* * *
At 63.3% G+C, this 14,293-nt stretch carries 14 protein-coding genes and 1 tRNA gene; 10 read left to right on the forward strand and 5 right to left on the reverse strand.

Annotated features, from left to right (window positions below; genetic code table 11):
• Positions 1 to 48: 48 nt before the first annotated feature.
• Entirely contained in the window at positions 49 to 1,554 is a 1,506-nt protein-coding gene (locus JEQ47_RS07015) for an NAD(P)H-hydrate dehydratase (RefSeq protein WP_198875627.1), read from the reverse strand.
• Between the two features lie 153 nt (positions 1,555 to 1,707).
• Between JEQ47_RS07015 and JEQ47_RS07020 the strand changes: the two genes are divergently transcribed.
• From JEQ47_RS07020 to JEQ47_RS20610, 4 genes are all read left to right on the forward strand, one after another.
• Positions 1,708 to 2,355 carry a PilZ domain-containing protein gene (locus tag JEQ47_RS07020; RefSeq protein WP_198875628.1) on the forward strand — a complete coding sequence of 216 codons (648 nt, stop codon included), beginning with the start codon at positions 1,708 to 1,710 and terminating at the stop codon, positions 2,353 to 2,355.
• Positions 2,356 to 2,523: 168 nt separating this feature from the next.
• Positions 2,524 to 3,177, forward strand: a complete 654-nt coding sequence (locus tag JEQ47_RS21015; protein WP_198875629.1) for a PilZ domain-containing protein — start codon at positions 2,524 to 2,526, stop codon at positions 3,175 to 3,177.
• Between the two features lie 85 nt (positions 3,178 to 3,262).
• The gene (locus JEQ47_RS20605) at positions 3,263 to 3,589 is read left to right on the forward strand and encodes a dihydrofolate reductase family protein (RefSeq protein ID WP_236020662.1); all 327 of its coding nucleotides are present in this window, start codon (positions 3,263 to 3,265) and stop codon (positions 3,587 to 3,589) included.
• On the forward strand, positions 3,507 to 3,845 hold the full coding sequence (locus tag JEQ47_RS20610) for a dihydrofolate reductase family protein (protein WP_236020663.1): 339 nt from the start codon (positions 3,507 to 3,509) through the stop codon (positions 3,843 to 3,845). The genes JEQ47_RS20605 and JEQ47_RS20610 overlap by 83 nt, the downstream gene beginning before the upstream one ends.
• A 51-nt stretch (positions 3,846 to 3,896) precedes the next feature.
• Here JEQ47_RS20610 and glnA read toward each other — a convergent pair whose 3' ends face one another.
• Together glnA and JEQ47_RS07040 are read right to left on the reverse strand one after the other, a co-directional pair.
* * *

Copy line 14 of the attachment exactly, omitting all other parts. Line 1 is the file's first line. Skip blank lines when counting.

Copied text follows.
• A 51-nt stretch (positions 3,846 to 3,896) precedes the next feature.